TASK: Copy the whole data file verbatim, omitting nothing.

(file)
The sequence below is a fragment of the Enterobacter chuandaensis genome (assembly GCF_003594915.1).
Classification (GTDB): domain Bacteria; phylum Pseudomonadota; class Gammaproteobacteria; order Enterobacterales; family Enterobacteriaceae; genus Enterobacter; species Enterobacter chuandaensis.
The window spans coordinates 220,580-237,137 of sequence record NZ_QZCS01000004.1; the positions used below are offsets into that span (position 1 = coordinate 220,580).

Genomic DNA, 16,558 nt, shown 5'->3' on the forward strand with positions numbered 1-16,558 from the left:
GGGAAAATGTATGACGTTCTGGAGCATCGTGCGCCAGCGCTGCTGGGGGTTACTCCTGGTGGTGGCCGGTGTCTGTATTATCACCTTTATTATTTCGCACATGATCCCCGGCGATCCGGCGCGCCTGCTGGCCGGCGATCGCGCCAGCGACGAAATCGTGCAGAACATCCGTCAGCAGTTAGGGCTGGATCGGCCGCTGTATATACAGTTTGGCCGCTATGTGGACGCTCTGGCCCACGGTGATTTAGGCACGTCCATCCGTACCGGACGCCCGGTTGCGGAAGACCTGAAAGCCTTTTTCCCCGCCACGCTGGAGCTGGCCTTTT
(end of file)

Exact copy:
The sequence below is a fragment of the Enterobacter chuandaensis genome (assembly GCF_003594915.1).
Classification (GTDB): domain Bacteria; phylum Pseudomonadota; class Gammaproteobacteria; order Enterobacterales; family Enterobacteriaceae; genus Enterobacter; species Enterobacter chuandaensis.
The window spans coordinates 220,580-237,137 of sequence record NZ_QZCS01000004.1; the positions used below are offsets into that span (position 1 = coordinate 220,580).

Genomic DNA, 16,558 nt, shown 5'->3' on the forward strand with positions numbered 1-16,558 from the left:
GGGAAAATGTATGACGTTCTGGAGCATCGTGCGCCAGCGCTGCTGGGGGTTACTCCTGGTGGTGGCCGGTGTCTGTATTATCACCTTTATTATTTCGCACATGATCCCCGGCGATCCGGCGCGCCTGCTGGCCGGCGATCGCGCCAGCGACGAAATCGTGCAGAACATCCGTCAGCAGTTAGGGCTGGATCGGCCGCTGTATATACAGTTTGGCCGCTATGTGGACGCTCTGGCCCACGGTGATTTAGGCACGTCCATCCGTACCGGACGCCCGGTTGCGGAAGACCTGAAAGCCTTTTTCCCCGCCACGCTGGAGCTGGCCTTTT